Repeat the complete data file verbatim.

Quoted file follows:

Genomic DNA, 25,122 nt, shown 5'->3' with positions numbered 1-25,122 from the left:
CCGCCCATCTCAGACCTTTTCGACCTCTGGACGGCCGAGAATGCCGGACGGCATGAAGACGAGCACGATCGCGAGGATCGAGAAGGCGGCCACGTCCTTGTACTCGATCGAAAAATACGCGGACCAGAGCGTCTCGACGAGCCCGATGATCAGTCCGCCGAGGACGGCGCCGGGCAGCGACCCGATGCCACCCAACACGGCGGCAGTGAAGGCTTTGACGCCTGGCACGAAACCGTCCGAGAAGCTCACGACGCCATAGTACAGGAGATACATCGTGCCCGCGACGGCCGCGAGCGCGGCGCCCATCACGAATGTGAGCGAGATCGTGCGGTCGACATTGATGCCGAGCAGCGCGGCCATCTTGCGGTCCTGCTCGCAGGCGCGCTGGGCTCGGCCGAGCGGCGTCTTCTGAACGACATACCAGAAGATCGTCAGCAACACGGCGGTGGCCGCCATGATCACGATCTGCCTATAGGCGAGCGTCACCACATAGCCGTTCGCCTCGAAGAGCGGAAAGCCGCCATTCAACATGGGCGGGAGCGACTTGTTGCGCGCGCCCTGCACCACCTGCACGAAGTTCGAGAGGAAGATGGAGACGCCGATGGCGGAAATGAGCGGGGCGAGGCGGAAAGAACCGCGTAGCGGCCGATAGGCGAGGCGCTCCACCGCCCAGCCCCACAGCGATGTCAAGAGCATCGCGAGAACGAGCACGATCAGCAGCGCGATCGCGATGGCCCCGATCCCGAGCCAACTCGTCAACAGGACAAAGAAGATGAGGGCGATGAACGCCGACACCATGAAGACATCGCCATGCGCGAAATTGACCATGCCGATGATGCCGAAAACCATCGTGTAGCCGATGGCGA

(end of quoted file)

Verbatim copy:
Genomic DNA, 25,122 nt, shown 5'->3' with positions numbered 1-25,122 from the left:
CCGCCCATCTCAGACCTTTTCGACCTCTGGACGGCCGAGAATGCCGGACGGCATGAAGACGAGCACGATCGCGAGGATCGAGAAGGCGGCCACGTCCTTGTACTCGATCGAAAAATACGCGGACCAGAGCGTCTCGACGAGCCCGATGATCAGTCCGCCGAGGACGGCGCCGGGCAGCGACCCGATGCCACCCAACACGGCGGCAGTGAAGGCTTTGACGCCTGGCACGAAACCGTCCGAGAAGCTCACGACGCCATAGTACAGGAGATACATCGTGCCCGCGACGGCCGCGAGCGCGGCGCCCATCACGAATGTGAGCGAGATCGTGCGGTCGACATTGATGCCGAGCAGCGCGGCCATCTTGCGGTCCTGCTCGCAGGCGCGCTGGGCTCGGCCGAGCGGCGTCTTCTGAACGACATACCAGAAGATCGTCAGCAACACGGCGGTGGCCGCCATGATCACGATCTGCCTATAGGCGAGCGTCACCACATAGCCGTTCGCCTCGAAGAGCGGAAAGCCGCCATTCAACATGGGCGGGAGCGACTTGTTGCGCGCGCCCTGCACCACCTGCACGAAGTTCGAGAGGAAGATGGAGACGCCGATGGCGGAAATGAGCGGGGCGAGGCGGAAAGAACCGCGTAGCGGCCGATAGGCGAGGCGCTCCACCGCCCAGCCCCACAGCGATGTCAAGAGCATCGCGAGAACGAGCACGATCAGCAGCGCGATCGCGATGGCCCCGATCCCGAGCCAACTCGTCAACAGGACAAAGAAGATGAGGGCGATGAACGCCGACACCATGAAGACATCGCCATGCGCGAAATTGACCATGCCGATGATGCCGAAAACCATCGTGTAGCCGATGGCGA